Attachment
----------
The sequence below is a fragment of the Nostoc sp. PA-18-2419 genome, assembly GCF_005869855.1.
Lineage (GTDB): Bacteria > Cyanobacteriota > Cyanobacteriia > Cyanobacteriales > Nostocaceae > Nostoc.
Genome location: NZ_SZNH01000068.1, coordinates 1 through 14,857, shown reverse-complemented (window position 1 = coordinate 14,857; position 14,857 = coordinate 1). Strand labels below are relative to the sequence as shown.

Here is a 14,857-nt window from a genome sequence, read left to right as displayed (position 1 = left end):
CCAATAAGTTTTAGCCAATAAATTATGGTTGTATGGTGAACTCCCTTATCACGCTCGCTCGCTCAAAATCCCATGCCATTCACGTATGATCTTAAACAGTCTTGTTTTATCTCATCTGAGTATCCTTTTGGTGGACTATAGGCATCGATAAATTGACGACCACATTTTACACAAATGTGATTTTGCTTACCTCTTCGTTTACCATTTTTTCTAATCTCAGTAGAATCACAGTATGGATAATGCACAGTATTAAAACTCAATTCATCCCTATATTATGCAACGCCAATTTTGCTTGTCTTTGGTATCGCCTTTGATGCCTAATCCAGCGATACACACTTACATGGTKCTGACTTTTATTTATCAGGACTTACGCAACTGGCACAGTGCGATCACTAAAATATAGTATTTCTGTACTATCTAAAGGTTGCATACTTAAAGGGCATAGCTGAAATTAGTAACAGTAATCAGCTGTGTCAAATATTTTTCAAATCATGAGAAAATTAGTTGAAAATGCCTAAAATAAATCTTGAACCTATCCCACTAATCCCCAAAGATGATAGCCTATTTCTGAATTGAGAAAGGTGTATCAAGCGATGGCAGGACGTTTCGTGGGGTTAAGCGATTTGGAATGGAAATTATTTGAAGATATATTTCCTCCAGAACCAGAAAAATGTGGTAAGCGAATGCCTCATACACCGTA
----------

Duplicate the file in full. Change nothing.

The sequence below is a fragment of the Nostoc sp. PA-18-2419 genome, assembly GCF_005869855.1.
Lineage (GTDB): Bacteria > Cyanobacteriota > Cyanobacteriia > Cyanobacteriales > Nostocaceae > Nostoc.
Genome location: NZ_SZNH01000068.1, coordinates 1 through 14,857, shown reverse-complemented (window position 1 = coordinate 14,857; position 14,857 = coordinate 1). Strand labels below are relative to the sequence as shown.

Here is a 14,857-nt window from a genome sequence, read left to right as displayed (position 1 = left end):
CCAATAAGTTTTAGCCAATAAATTATGGTTGTATGGTGAACTCCCTTATCACGCTCGCTCGCTCAAAATCCCATGCCATTCACGTATGATCTTAAACAGTCTTGTTTTATCTCATCTGAGTATCCTTTTGGTGGACTATAGGCATCGATAAATTGACGACCACATTTTACACAAATGTGATTTTGCTTACCTCTTCGTTTACCATTTTTTCTAATCTCAGTAGAATCACAGTATGGATAATGCACAGTATTAAAACTCAATTCATCCCTATATTATGCAACGCCAATTTTGCTTGTCTTTGGTATCGCCTTTGATGCCTAATCCAGCGATACACACTTACATGGTKCTGACTTTTATTTATCAGGACTTACGCAACTGGCACAGTGCGATCACTAAAATATAGTATTTCTGTACTATCTAAAGGTTGCATACTTAAAGGGCATAGCTGAAATTAGTAACAGTAATCAGCTGTGTCAAATATTTTTCAAATCATGAGAAAATTAGTTGAAAATGCCTAAAATAAATCTTGAACCTATCCCACTAATCCCCAAAGATGATAGCCTATTTCTGAATTGAGAAAGGTGTATCAAGCGATGGCAGGACGTTTCGTGGGGTTAAGCGATTTGGAATGGAAATTATTTGAAGATATATTTCCTCCAGAACCAGAAAAATGTGGTAAGCGAATGCCTCATACACCGTA